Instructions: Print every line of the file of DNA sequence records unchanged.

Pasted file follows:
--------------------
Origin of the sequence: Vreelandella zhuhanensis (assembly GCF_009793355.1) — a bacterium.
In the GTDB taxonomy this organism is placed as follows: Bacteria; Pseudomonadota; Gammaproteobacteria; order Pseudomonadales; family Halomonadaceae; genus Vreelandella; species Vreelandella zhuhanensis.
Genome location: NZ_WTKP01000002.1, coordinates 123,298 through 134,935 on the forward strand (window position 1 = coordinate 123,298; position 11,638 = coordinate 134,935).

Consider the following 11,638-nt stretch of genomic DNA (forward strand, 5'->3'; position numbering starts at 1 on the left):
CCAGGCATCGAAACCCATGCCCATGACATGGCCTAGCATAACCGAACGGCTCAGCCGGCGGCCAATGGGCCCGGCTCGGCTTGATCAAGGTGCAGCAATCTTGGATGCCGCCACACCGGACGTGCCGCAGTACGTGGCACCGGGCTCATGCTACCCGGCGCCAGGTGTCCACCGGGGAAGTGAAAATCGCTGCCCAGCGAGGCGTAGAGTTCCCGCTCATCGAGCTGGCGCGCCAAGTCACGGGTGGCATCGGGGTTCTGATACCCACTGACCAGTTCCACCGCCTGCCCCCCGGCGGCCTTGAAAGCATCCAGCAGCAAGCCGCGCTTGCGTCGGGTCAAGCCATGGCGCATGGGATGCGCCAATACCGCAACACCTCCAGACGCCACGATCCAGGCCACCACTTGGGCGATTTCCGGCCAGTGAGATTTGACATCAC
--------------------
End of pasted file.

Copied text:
Origin of the sequence: Vreelandella zhuhanensis (assembly GCF_009793355.1) — a bacterium.
In the GTDB taxonomy this organism is placed as follows: Bacteria; Pseudomonadota; Gammaproteobacteria; order Pseudomonadales; family Halomonadaceae; genus Vreelandella; species Vreelandella zhuhanensis.
Genome location: NZ_WTKP01000002.1, coordinates 123,298 through 134,935 on the forward strand (window position 1 = coordinate 123,298; position 11,638 = coordinate 134,935).

Consider the following 11,638-nt stretch of genomic DNA (forward strand, 5'->3'; position numbering starts at 1 on the left):
CCAGGCATCGAAACCCATGCCCATGACATGGCCTAGCATAACCGAACGGCTCAGCCGGCGGCCAATGGGCCCGGCTCGGCTTGATCAAGGTGCAGCAATCTTGGATGCCGCCACACCGGACGTGCCGCAGTACGTGGCACCGGGCTCATGCTACCCGGCGCCAGGTGTCCACCGGGGAAGTGAAAATCGCTGCCCAGCGAGGCGTAGAGTTCCCGCTCATCGAGCTGGCGCGCCAAGTCACGGGTGGCATCGGGGTTCTGATACCCACTGACCAGTTCCACCGCCTGCCCCCCGGCGGCCTTGAAAGCATCCAGCAGCAAGCCGCGCTTGCGTCGGGTCAAGCCATGGCGCATGGGATGCGCCAATACCGCAACACCTCCAGACGCCACGATCCAGGCCACCACTTGGGCGATTTCCGGCCAGTGAGATTTGACATCAC